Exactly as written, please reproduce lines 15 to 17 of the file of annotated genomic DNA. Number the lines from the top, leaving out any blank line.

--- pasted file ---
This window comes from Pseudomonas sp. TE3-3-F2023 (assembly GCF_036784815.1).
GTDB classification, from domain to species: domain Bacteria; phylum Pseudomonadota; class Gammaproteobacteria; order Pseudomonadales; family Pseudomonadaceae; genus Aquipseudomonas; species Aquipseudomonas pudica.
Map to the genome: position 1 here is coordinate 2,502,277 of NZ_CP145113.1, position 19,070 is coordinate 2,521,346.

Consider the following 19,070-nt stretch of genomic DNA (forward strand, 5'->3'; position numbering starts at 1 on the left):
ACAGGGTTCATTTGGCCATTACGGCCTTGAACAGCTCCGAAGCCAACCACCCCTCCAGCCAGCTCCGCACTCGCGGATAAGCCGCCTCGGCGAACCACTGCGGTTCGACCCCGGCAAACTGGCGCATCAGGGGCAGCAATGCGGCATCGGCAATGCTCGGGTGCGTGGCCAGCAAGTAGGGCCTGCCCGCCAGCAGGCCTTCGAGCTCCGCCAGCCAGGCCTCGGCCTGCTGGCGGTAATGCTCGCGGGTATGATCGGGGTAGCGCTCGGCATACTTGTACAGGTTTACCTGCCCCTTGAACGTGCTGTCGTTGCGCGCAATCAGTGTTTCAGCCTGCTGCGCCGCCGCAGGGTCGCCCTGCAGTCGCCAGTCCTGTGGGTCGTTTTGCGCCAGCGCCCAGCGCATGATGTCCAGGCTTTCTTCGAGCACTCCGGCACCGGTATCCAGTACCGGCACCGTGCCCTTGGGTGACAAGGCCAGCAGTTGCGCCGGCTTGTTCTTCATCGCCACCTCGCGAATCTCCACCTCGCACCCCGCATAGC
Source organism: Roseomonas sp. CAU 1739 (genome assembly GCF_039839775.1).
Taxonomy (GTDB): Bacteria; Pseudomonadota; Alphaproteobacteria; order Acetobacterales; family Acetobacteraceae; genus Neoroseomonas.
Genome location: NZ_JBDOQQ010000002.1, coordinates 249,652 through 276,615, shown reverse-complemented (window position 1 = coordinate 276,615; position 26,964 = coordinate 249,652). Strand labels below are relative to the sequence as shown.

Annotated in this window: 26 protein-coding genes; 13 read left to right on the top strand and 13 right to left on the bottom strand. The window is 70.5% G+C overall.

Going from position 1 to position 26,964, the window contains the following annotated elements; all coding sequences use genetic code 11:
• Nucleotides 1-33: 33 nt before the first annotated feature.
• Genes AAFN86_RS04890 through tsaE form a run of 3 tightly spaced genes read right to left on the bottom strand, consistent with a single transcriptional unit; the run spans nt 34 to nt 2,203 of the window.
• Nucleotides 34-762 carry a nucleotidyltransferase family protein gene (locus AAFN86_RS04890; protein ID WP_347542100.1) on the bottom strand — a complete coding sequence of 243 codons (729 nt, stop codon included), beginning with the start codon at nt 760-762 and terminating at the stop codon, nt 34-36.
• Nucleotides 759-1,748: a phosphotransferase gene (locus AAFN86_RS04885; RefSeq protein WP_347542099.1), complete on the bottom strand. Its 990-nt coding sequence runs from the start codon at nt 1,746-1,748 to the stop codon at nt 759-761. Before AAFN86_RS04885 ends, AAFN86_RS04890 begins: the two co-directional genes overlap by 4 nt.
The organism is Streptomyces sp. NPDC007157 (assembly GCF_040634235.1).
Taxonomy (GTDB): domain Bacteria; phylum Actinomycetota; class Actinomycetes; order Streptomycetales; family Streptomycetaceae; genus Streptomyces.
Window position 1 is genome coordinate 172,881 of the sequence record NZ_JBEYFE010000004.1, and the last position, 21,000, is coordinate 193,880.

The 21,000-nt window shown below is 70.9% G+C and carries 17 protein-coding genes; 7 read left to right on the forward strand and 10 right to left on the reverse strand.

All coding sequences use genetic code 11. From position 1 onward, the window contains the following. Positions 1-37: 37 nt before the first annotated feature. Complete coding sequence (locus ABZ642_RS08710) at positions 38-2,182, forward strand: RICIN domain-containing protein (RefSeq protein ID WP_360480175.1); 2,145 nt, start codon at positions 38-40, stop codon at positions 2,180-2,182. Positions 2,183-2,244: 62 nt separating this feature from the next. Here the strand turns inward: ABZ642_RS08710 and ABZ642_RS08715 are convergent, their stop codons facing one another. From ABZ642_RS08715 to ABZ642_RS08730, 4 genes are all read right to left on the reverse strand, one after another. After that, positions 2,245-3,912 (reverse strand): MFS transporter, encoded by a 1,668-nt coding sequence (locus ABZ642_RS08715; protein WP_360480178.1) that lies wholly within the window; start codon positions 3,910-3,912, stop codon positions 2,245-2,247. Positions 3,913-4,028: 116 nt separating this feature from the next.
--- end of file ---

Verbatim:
The organism is Streptomyces sp. NPDC007157 (assembly GCF_040634235.1).
Taxonomy (GTDB): domain Bacteria; phylum Actinomycetota; class Actinomycetes; order Streptomycetales; family Streptomycetaceae; genus Streptomyces.
Window position 1 is genome coordinate 172,881 of the sequence record NZ_JBEYFE010000004.1, and the last position, 21,000, is coordinate 193,880.